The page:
I told the girl sitting next to us how awful I thought the model’s costumes were (direct dream quote: “they’re ridiculous, like goth retro trash”) and she was like, well they looked good on me when I designed them. I was so embarrassed. During a filming break, Megan and I looked up who the costume designer girl was, so I could find her and apologize. Turns out her name was Wretches (and JUST Wretches, like Madonna but less Catholic) and, in addition to being the costume designer for this sham of a Hunger Games interpretation, she was THE DIRECTOR.

Megan recognized her name (Wretches being one of those that sticks in the mind), and informed me that Wretches was the daughter of some high-falutin’ Hollywood celebrity and had briefly been a model. Megan also informed me (dream Megan is so helpful! She probably got us that dream gig) that the production company behind this Hunger Games movie was owned by Sharon Osborne.  Direct dream quote from Megan: “Sharon Osborne has a talent for trying to pick out the most successful celebrity kid in a family and getting it wrong.” DREAM BURN.

So we were freaked out, embarrassed, and did I mention freaked out because what was an ex-model celebrity brat doing directing MY HUNGER GAMES?! Our outrage was quickly silenced, though, when Robert Downey Jr. and Jude Law walked on set because remember, this was actually a Sherlock Holmes movie taking place on an IKEA set with occasional dance breaks.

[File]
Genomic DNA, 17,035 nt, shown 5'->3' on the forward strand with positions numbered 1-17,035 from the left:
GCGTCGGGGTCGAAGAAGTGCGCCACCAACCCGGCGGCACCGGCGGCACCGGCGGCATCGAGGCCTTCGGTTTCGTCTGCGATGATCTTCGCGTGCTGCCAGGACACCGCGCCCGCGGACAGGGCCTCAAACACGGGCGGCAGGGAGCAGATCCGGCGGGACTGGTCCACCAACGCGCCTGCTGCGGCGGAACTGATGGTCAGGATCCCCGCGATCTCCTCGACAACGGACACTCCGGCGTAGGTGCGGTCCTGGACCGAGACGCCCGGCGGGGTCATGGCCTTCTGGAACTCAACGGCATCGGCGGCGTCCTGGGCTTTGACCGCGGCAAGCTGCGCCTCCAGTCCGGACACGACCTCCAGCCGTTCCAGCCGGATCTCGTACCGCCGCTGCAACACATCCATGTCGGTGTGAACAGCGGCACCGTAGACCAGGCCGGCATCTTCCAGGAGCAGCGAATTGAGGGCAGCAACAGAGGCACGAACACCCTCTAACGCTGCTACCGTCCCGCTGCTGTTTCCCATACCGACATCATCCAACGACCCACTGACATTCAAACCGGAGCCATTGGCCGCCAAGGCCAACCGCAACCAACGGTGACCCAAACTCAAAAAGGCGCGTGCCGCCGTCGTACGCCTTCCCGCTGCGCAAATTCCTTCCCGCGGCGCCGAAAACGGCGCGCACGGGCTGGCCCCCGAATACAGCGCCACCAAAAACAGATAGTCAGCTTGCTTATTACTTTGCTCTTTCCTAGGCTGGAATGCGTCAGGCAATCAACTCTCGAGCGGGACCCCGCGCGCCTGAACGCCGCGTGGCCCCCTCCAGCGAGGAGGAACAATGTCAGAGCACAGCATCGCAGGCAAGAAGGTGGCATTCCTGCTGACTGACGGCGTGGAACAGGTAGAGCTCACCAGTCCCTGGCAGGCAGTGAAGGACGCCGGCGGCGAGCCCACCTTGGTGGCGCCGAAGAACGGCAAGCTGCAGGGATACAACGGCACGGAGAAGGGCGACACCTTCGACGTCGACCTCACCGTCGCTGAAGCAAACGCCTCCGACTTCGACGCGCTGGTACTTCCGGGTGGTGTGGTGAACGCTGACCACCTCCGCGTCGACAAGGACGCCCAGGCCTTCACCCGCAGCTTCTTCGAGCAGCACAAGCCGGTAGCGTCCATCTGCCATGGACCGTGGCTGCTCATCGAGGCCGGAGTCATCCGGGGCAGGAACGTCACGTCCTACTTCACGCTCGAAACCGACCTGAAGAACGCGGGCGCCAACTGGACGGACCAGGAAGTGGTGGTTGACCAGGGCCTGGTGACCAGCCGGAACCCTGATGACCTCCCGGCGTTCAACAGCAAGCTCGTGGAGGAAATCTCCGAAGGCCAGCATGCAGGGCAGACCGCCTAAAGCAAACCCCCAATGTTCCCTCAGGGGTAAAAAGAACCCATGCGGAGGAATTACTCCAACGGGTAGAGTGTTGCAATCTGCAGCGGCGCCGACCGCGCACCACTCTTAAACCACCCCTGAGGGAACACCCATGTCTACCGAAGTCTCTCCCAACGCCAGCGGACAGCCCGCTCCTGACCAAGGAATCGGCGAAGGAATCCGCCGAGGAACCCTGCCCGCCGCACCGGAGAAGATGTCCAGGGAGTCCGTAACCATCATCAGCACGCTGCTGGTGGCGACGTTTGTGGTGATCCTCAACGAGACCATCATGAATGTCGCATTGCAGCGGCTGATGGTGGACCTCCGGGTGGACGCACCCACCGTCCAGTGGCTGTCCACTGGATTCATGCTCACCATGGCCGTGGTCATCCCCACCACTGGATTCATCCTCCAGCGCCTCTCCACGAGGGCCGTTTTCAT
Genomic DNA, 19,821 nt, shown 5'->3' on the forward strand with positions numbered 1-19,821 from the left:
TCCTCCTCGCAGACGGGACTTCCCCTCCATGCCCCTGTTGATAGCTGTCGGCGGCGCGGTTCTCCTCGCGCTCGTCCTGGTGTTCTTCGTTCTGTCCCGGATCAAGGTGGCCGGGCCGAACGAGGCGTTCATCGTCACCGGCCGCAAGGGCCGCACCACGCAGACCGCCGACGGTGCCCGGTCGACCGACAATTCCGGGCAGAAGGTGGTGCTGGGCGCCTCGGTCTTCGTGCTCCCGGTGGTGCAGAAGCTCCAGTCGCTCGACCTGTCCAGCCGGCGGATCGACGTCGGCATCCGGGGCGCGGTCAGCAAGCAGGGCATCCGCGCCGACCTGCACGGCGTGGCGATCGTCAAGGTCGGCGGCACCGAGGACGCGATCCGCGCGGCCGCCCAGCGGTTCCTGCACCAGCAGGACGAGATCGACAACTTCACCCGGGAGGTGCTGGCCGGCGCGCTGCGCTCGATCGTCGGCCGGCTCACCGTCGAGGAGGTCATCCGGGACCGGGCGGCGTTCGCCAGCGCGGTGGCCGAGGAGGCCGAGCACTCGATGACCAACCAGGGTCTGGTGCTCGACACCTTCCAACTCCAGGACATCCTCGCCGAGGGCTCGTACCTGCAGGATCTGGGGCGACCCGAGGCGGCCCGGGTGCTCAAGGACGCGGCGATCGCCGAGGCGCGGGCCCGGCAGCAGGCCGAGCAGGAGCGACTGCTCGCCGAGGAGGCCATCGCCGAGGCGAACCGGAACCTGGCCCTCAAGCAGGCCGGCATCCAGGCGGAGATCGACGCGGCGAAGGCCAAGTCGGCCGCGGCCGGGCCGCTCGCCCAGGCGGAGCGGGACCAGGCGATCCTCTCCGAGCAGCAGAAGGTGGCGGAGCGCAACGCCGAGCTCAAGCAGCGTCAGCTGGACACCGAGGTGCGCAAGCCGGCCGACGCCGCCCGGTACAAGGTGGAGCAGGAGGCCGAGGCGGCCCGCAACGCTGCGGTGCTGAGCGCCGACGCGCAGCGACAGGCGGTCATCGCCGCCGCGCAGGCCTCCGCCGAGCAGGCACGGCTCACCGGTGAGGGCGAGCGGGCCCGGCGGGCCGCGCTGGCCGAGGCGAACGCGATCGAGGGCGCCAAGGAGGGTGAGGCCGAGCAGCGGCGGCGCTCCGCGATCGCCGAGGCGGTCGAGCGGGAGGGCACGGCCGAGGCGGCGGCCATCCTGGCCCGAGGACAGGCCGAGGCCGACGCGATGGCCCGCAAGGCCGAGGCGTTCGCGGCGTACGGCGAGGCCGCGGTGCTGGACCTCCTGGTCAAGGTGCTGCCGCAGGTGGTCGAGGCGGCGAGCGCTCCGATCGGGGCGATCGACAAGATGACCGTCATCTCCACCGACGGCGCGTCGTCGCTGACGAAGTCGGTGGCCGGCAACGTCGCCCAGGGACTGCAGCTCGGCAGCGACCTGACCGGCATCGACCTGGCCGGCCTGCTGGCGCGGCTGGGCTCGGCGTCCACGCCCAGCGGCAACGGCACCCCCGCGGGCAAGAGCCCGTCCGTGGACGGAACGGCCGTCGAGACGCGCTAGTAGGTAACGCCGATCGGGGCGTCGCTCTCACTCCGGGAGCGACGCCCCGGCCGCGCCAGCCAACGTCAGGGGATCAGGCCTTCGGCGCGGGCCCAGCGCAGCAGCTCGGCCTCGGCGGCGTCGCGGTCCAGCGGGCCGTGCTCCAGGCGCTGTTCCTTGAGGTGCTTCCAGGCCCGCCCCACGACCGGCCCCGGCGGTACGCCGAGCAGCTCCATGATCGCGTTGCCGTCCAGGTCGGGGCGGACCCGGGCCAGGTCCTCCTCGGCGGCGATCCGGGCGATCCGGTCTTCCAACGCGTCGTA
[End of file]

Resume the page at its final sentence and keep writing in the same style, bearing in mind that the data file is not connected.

Obviously.
While we filmed with RDJ we noticed that Wretches put herself in several all of the scenes, and when finally it came to a monologue that RDJ was supposed to give, a production team member was all: “Go get RDJ we have to film his monologue and btw what is the monologue anyway.” Wretches is all “I’ll tell you what it says” (or “I’ll tell you what it says!”, whichever helps you get the point of this scene more effectively) and launches into this soliloquy right there on set. It was highly emotional, about starting out as a model but being told she was too big, then deciding she wouldn’t conform to “their” standards and setting off to make it on her own which, personally, I think is a wonderful speech for just about any YA movie EXCEPT THE HUNGER GAMES, and also totally inappropriate for Sherlock Holmes while we’re on the subject.

So I started to get panicked. Wretches was ruining My. Hunger. Games! She made huge plot decisions in a blink and Megan and I were shoved out of scenes with RDJ unnecessarily and it was all quite distressing.

Then I woke up, remembered this:

… And felt so much better.

Happy Friday, everyone!!

ETA: My brilliant and hilarious friend Jessica sent me this video, which is at once amazingly relevant to my dream (Haymitch on Sprockets!) AND terrifyingly meta in reference to the actual Hunger Games message. SLOW CLAP, Jessica. SLOW WONDROUS CLAP.


(also, her comment had me rolling: “Now is the time in the arena when we dance.”)

{ 26 comments }

A Valentine Post

by sarahenni on February 14, 2012

Happy Valentine’s Day! I’m posting as part of YA Highway’s Blog Circus Lovefest, and I couldn’t decide on just one object of affection to send a Valentine’s Card to. So I gathered a few of my favorite characters, and scoured Etsy for cards that would perfectly capture my love. It was a tough job but … okay, fine, it was totally fun. I had a blast finding the cards, and casting the characters—so here they are, my Valentines!